Marilyn C. Wolf is the co-editor of the current special issue of the Proceedings of the IEEE, which is focused on safe and secure cyber-physical systems. Wolf holds the Rhesa “Ray” S. Farmer Distinguished Chair of Embedded Computing Systems in the Georgia Tech School of Electrical and Computer Engineering (ECE) and is a Georgia Research Alliance Eminent Scholar.
Wolf co-edited this issue with Dimitrios Serpanos, a professor in the Department of ECE at the University of Patras. A Ph.D. graduate of Princeton University, Serpanos was advised by Dick Lipton, who is now the Frederick G. Storey Chair in Computing in Tech’s School of Computer Science.
Cyber-physical systems use computers to control physical systems: automobiles, aircraft, medical devices, and manufacturing systems are all examples. These systems are often safety-critical. Safety is traditionally handled as an engineering task that concentrates on avoiding unsafe physical actions. Computer security is traditionally handled by computer scientists who concentrate on information security and integrity. Now that so many critical systems have been entrusted to a combination of computers and physical systems, safety and security can no longer be treated as separate topics.
This special issue of the Proceedings of the IEEE includes a survey article by Wolf and Serpanos that introduces key concepts and trends in the safety and security of cyber-physical systems. It also features a number of articles by leading experts in both academia and industry, including two papers from the Georgia Tech School of ECE:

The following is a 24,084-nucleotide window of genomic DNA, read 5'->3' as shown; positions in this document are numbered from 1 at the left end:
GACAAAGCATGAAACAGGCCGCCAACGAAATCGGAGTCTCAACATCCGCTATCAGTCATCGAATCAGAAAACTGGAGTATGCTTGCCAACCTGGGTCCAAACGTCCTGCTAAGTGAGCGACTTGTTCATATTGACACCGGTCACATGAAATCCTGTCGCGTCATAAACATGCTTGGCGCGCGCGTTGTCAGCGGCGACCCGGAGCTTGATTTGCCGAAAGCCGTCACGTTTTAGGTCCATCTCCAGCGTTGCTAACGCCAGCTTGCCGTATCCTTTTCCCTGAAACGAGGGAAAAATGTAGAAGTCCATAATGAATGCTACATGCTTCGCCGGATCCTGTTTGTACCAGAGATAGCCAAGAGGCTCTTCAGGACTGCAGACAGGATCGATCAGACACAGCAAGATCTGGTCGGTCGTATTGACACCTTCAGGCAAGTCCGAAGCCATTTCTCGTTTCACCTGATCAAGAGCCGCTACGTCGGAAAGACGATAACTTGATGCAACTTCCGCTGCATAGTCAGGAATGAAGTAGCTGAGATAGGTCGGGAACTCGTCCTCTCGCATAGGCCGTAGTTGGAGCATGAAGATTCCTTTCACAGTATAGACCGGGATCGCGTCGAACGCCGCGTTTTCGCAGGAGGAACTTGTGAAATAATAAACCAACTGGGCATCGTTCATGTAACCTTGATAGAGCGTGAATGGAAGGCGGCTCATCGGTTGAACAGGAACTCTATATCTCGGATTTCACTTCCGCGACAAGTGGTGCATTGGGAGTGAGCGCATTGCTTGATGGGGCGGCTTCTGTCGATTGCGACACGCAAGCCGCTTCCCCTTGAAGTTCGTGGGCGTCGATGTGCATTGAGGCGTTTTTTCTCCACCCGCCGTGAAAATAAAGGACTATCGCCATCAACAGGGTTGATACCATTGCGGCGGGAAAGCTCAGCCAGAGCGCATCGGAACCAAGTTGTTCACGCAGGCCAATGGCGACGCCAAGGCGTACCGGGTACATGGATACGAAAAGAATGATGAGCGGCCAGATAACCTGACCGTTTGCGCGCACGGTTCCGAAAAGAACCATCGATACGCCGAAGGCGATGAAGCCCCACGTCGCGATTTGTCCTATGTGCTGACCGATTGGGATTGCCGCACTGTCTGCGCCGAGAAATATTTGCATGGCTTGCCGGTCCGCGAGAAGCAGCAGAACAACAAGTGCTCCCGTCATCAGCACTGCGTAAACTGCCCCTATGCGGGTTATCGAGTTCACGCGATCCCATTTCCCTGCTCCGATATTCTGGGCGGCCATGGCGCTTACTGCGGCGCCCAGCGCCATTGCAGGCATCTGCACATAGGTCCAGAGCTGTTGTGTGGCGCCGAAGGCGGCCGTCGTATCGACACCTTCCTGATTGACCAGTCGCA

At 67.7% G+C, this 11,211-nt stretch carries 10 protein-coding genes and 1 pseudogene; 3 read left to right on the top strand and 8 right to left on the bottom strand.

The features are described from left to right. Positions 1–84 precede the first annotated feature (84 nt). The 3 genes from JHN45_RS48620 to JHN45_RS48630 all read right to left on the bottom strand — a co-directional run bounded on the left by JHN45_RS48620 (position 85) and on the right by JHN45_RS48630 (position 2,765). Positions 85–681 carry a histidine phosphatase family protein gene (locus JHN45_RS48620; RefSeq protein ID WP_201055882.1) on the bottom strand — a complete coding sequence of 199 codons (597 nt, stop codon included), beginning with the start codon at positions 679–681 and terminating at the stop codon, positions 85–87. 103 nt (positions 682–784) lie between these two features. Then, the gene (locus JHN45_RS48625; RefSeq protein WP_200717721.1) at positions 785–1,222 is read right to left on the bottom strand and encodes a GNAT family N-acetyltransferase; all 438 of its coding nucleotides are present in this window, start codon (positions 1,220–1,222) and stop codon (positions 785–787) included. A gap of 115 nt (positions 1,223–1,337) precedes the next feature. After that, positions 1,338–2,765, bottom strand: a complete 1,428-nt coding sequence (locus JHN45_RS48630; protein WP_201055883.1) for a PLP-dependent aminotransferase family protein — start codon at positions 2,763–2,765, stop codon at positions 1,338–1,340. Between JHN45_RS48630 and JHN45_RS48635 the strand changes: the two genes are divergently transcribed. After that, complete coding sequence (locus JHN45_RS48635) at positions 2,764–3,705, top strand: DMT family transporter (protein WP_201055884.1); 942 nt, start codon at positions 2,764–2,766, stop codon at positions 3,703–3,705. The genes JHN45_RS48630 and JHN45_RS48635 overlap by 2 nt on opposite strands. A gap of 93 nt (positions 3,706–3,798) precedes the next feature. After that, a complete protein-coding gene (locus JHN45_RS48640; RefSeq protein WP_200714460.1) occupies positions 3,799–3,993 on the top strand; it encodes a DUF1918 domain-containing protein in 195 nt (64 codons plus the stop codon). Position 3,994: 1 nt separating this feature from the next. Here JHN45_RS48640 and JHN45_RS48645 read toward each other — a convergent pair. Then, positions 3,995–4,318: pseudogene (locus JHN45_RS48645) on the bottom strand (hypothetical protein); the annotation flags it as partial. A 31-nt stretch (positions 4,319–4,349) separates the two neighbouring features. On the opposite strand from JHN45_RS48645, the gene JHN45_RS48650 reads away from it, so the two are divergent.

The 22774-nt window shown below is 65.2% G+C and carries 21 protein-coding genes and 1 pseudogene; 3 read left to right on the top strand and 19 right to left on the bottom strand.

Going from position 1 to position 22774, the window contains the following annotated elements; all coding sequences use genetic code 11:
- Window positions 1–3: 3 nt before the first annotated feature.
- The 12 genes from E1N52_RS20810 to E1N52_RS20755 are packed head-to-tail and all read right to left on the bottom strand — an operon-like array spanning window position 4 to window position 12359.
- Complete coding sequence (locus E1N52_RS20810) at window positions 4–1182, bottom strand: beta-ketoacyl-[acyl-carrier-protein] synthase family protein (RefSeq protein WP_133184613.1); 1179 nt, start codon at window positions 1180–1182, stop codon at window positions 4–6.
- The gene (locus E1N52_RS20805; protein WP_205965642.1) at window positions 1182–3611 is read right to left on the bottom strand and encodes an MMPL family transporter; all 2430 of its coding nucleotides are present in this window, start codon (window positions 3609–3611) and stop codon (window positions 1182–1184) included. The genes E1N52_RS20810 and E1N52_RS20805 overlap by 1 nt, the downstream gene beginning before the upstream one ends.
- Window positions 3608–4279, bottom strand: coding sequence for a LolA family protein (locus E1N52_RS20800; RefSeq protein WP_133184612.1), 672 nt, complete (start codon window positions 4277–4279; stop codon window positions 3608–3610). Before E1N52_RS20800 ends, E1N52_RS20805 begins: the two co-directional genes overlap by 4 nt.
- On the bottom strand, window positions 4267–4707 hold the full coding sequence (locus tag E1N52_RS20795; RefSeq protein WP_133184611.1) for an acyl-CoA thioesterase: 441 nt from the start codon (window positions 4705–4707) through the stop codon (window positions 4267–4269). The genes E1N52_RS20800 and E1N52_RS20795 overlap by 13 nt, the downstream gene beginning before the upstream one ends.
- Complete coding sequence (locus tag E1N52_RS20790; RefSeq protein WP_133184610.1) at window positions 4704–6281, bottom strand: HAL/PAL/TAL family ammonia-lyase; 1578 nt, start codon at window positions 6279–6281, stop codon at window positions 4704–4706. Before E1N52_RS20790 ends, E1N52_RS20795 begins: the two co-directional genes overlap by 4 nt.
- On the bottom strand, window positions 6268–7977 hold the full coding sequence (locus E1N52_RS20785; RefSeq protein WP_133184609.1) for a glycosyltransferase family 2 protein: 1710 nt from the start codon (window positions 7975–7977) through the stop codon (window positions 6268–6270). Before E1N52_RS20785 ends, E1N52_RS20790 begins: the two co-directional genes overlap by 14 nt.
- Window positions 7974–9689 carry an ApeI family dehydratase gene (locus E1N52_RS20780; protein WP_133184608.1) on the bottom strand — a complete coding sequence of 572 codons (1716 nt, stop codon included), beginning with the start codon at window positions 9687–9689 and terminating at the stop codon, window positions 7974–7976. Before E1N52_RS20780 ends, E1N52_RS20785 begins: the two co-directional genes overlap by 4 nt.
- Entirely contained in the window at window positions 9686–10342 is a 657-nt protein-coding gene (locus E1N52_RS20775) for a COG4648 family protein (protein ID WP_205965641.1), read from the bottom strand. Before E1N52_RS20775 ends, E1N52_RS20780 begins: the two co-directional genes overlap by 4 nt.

“HoneyBot: A Honeypot for Robotic Systems” – written by Celine Irvene, David Formby, Samuel Litchfield, and Interim Steve W. Chaddick School Chair and Motorola Foundation Professor Raheem Beyah – describes a novel honeypot for robotic systems. Honeypots are Internet computers that are set up as lures for attackers; building a honeypot for robots requires simulation of the physical effects of their attacks. Irvene and Litchfield are ECE graduate students and Formby is an ECE postdoctoral researcher.
“Improving the Safety and Security of Wide-Area Cyber-Physical Systems Through a Resource-Aware, Service-Oriented Development Methodology” – written by Umer Tariq, Jacques Florence, and Wolf – describes a service-oriented architecture for cyber-physical systems that preserves the quality-of-service requirements of real-time control. The paper also illustrates their work on smart grid examples. Tariq is a Ph.D. graduate of Wolf’s research group and is the principal software architect at Prosumer Grid, Inc., and Florence is an ECE graduate student.
School of Electrical and Computer Engineering
Last revised January 4, 2018